Skip to comments.Cleveland, Tennessee Based Kudzu Ethanol Preparing For Production
Posted on 07/12/2008 6:39:49 AM PDT by decimon
Could an annoying plant hold the key to reducing our dependence on foreign oil?
A Cleveland, Tennessee man who knows how to make ethanol out of kudzu may soon bring his refining process to market.
This time next year, the gas you fill-up with in Chattanooga may be cheaper than other parts of the country. Tom Monahan with Agro*Gas says Chattanooga will be number one and then it will spread out from there.
In the basement of a Cleveland, Tennessee home, Doug Mizell's experiment in energy appears to be taking off. He's found a way to turn kudzu into fuel. Mizell says "if it blows a good blue flame like that, that means there's purity there."
Mizell's spent the last decade perfecting a process to refine kudzu into commercially viable ethanol. Monahan says "cellulosic which is the way we're going, is from plant refuge, we basically can use anything that grew and convert it into ethanol."
And since this ethanol isn't corn or soy based, it won't impact food prices. It takes 10 to 15 pounds of plant material to make a gallon of fuel, at a cost of about $1.30.
Next step, producing this product for market. Monahan says "we're looking for funding to build our first small plant, what you'd call a demonstration plant to help prove to our major investors that it works."
Monahan says a major fuel distributor wants to purchase two-thirds of their first year's production to cut into gas sold throughout the Tennessee Valley. "The distributor we're talking to just wants to get it out there at 10% in all gas.
Mizell "wants that savings reflected at the pump too so that the consumer gets the benefit of that."
He says if that initial refinery plant proves successful, he'll build additional plants across the southeast every six-months. "My goal is to make East TN the cellulosic valley of the entire industry."
Kudzu. God’s own curse on the south.
Your strength becomes your weakness, your weakness your strength. And that is my profundity for the year. ;-)
To be commercially harvestible, it will have to take up land now used for food. We have a lot of kudzu in the south but it grows in ravines and on hillsides.Quit screwing around with ethanol and start drilling more oil
If kudzuhol is viable then there's no need to choose between it and oil. If, as per the report, kudzuhol can be produced for about $1.30 per gallon then it should retail for less than $2.00 per gallon. That's pretty good.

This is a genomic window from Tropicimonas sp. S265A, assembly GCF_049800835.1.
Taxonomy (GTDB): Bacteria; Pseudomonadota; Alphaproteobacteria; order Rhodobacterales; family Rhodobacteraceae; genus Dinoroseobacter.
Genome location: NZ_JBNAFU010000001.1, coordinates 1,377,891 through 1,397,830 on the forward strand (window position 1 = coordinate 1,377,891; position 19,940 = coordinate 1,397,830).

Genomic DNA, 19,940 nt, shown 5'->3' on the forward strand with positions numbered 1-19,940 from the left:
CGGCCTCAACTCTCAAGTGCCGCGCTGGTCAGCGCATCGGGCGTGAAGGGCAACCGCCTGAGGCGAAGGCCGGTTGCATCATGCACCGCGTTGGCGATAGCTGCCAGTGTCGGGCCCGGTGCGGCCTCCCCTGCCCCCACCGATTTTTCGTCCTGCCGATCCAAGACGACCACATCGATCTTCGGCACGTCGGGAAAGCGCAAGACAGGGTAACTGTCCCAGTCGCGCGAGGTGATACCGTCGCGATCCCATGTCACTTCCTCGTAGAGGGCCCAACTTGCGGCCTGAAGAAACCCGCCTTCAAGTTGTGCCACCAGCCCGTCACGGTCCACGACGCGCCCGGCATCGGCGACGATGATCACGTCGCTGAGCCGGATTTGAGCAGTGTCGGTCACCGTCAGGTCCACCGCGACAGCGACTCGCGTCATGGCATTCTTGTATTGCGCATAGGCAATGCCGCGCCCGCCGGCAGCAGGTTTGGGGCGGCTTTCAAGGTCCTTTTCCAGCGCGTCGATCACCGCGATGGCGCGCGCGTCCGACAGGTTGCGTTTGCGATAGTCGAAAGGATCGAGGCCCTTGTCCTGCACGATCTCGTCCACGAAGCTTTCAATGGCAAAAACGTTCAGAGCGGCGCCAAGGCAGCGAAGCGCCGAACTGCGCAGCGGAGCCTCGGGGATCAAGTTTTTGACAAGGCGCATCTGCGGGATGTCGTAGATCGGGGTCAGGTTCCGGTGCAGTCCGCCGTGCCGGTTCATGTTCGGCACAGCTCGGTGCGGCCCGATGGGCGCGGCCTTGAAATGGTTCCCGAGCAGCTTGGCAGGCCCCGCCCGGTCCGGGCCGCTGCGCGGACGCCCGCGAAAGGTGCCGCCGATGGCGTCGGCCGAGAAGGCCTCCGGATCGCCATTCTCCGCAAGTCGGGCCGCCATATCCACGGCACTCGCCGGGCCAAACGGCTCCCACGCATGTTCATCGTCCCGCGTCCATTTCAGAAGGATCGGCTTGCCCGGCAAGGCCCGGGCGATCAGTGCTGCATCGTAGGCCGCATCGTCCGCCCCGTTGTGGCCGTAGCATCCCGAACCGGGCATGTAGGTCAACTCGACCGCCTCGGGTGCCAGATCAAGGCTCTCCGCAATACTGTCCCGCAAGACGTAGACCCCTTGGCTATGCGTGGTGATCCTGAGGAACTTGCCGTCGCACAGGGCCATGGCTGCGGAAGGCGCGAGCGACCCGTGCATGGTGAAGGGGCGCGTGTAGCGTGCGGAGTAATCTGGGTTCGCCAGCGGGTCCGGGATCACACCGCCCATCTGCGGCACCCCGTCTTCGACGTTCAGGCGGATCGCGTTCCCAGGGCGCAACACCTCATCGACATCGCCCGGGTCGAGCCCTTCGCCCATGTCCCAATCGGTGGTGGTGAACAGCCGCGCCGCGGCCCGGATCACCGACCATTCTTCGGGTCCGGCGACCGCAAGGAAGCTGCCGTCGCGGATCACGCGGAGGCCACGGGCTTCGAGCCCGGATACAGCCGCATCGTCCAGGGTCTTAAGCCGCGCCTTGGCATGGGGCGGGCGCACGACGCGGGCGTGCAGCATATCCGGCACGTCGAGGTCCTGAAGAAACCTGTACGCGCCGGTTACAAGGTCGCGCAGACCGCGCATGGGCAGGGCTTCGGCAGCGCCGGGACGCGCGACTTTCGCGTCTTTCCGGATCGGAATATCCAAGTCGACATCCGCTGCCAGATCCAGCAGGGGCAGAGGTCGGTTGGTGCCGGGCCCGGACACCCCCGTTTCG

Another good thing about kudzu is that you can't kill the stuff. Cut it down and it just grows back for you.
Driving engineering types from up north into a southern nuclear plant......the road winds through a wooded area that has been taken over by kudzu. Its climbing the trees, spread like a blanket over everything...happy kudzu, big leaves, vibrtant green. The engineering types are looking and looking and looking and finally one of them says “do plants grow like this because of the radiation????”
“Cut it down and it just grows back for you.”
Same with bamboo.
I’ve actually wondered if either of those dratted plants would work for fuel. Glad somebody’s trying.
I'm glad someone's trying and I hope someone succeeds. And if it works here then it will work where these plants came from; just where fuel demand is growing the greatest. What would that do to the price of oil?
That would be good. I absolutely hate kudzu! It is growing behind the fence on state property behind my house. We battle it everyday. It just won’t go away. It is very fast growing and kills everything in its path. Horrible stuff.
God didn’t bring kudzu to the South, man did in his ignorance. Credit where credit is due.
I believe it was the Japanese to be specific. They brought it here durring one of the Worlds Fairs. It has a natural enemy in Japan but none here. The only thing that will eat it is goats.
God created the man and the ignorance. The buck stops there.
Yabut, will the total mass of Kudzu in the South be reduced or will the increased CO2 just fertilize it?
If there comes to be a market for it then you can become a kudzu poacher. ;-)
That’s the scariest thing I’ve heard in a long time.
Not that “radiation did it” but that an engineer could be so stupid.
Guess the Kudzu Kingdom South better get to raising goats then. Whole new industry available, goat milk and meat, goat skin leather, why I foresee “get your goat” as a regional term of pride. But then again, maybe not...sigh...
I question bamboo’s utility as a fuel feedstock (honestly I just don’t know) but it DOES make a swell building material.
If it becomes fuel then who will care?
No, but that's why all the fish have three eyes. (/rimshot)